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CERBERUS, THE DOG OF HADES, The History of an Idea
     

CERBERUS, THE DOG OF HADES, The History of an Idea

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by MAURICE BLOOMFIELD
 

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CERBERUS, THE DOG OF HADES

Hermes, the guide of the dead, brings to Pluto's kingdom their psyches, "that gibber like bats, as they fare down the dank ways, past the streams of Okeanos, past the gates of the sun and the land of dreams, to the meadow of asphodel in the dark realm of Hades, where dwell the souls, the phantoms of men outworn." So begins the

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CERBERUS, THE DOG OF HADES

Hermes, the guide of the dead, brings to Pluto's kingdom their psyches, "that gibber like bats, as they fare down the dank ways, past the streams of Okeanos, past the gates of the sun and the land of dreams, to the meadow of asphodel in the dark realm of Hades, where dwell the souls, the phantoms of men outworn." So begins the twenty-fourth book of the Odyssey. Later poets have Charon, a grim boatsman, receive the dead at the River of Woe; he ferries them across, provided the passage money has been placed in their mouths, and their bodies have been duly buried in the world above. Otherwise they are left to gibber on the hither bank. Pluto's house, wide-gated, thronged with guests, has a janitor Kerberos, sometimes friendly, sometimes snarling[Pg 2] when new guests arrive, but always hostile to those who would depart. Honey cakes are provided for them that are about to go to Hades—the sop to Cerberus. This dog, nameless and undescribed, Homer mentions simply as the dog of Hades, whom Herakles, as the last and chief test of his strength, snatched from the horrible house of Hades. First Hesiod and next Stesichorus discover his name to be Kerberos. The latter seems to have composed a poem on the dog. Hesiod mentions not only the name but also the genealogy of Kerberos. Of Typhaon and Echidna he was born, the irresistible and ineffable flesh-devourer, the voracious, brazen-voiced, fifty-headed dog of hell.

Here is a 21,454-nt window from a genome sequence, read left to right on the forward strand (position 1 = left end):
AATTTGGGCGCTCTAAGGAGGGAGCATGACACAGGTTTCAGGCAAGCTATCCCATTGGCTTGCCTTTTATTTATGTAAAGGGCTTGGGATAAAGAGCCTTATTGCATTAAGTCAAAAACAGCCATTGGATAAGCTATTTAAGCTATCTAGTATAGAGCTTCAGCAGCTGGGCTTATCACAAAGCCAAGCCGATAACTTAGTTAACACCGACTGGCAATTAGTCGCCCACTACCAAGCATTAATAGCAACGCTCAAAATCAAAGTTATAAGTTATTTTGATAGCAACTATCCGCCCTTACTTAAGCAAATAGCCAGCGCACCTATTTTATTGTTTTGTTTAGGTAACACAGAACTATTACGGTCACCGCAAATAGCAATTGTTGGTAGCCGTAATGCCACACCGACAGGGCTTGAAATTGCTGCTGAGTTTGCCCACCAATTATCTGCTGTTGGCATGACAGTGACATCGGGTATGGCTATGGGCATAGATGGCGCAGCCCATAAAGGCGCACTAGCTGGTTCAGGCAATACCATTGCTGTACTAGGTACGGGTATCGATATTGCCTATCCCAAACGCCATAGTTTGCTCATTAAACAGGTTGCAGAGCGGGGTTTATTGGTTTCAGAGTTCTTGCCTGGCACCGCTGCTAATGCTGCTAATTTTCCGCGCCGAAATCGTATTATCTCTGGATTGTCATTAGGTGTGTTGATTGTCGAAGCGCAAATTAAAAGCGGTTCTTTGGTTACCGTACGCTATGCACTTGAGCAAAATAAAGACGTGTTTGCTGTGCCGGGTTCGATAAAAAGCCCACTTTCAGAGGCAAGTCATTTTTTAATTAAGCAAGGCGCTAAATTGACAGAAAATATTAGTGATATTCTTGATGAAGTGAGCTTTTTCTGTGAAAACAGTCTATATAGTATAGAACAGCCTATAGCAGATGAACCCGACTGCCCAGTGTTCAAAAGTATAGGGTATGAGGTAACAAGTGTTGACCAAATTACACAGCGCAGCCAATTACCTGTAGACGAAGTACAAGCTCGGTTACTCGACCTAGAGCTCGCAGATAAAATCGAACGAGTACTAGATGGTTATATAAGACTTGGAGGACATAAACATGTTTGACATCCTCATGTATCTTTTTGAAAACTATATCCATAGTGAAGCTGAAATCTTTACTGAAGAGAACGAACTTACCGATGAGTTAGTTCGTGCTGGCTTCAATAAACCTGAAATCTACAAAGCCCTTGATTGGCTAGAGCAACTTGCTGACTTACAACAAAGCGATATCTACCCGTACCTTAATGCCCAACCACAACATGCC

Plato in the Republic refers to the composite nature of Kerberos. Not until Apollodorus (2. 5. 12. 1. ff.), in the second century B. C., comes the familiar description: Kerberos now has three dog heads, a dragon tail, and his back is covered with the heads of serpents. But his plural heads must have been familiarly assumed by the Greeks; this will appear from the evidence of their sculptures and vase-paintings.

Product Details

BN ID:
2940015921175
Publisher:
OGB
Publication date:
11/05/2012
Sold by:
Barnes & Noble
Format:
NOOK Book
File size:
559 KB

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